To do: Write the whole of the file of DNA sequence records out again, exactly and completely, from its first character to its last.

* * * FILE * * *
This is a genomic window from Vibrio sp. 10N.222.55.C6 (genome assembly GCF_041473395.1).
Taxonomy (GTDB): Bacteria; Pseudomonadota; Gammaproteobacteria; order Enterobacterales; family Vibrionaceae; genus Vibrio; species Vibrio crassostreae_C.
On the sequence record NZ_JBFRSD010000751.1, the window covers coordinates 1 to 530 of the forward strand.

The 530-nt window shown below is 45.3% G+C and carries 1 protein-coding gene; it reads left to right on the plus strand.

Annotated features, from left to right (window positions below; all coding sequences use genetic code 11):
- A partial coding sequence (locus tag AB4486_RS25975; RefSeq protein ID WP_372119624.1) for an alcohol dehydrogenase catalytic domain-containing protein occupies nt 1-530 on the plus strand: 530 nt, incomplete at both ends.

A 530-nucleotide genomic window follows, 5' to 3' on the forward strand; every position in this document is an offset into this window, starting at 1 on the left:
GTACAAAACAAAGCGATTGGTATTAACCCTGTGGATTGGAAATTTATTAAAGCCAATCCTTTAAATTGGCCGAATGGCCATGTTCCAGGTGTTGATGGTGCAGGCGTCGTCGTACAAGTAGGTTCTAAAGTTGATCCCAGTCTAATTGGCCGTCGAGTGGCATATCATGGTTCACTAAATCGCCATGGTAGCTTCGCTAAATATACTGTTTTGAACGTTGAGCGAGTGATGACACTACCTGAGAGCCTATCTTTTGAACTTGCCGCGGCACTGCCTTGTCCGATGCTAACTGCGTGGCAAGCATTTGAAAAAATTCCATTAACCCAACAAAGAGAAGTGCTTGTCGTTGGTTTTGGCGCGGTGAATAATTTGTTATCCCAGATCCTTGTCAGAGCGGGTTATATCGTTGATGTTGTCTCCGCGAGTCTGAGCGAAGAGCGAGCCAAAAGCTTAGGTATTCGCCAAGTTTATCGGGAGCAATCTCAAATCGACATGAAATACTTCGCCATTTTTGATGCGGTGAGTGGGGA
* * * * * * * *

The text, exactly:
This is a genomic window from Vibrio sp. 10N.222.55.C6 (genome assembly GCF_041473395.1).
Taxonomy (GTDB): Bacteria; Pseudomonadota; Gammaproteobacteria; order Enterobacterales; family Vibrionaceae; genus Vibrio; species Vibrio crassostreae_C.
On the sequence record NZ_JBFRSD010000751.1, the window covers coordinates 1 to 530 of the forward strand.

The 530-nt window shown below is 45.3% G+C and carries 1 protein-coding gene; it reads left to right on the plus strand.

Annotated features, from left to right (window positions below; all coding sequences use genetic code 11):
- A partial coding sequence (locus tag AB4486_RS25975; RefSeq protein ID WP_372119624.1) for an alcohol dehydrogenase catalytic domain-containing protein occupies nt 1-530 on the plus strand: 530 nt, incomplete at both ends.

A 530-nucleotide genomic window follows, 5' to 3' on the forward strand; every position in this document is an offset into this window, starting at 1 on the left:
GTACAAAACAAAGCGATTGGTATTAACCCTGTGGATTGGAAATTTATTAAAGCCAATCCTTTAAATTGGCCGAATGGCCATGTTCCAGGTGTTGATGGTGCAGGCGTCGTCGTACAAGTAGGTTCTAAAGTTGATCCCAGTCTAATTGGCCGTCGAGTGGCATATCATGGTTCACTAAATCGCCATGGTAGCTTCGCTAAATATACTGTTTTGAACGTTGAGCGAGTGATGACACTACCTGAGAGCCTATCTTTTGAACTTGCCGCGGCACTGCCTTGTCCGATGCTAACTGCGTGGCAAGCATTTGAAAAAATTCCATTAACCCAACAAAGAGAAGTGCTTGTCGTTGGTTTTGGCGCGGTGAATAATTTGTTATCCCAGATCCTTGTCAGAGCGGGTTATATCGTTGATGTTGTCTCCGCGAGTCTGAGCGAAGAGCGAGCCAAAAGCTTAGGTATTCGCCAAGTTTATCGGGAGCAATCTCAAATCGACATGAAATACTTCGCCATTTTTGATGCGGTGAGTGGGGA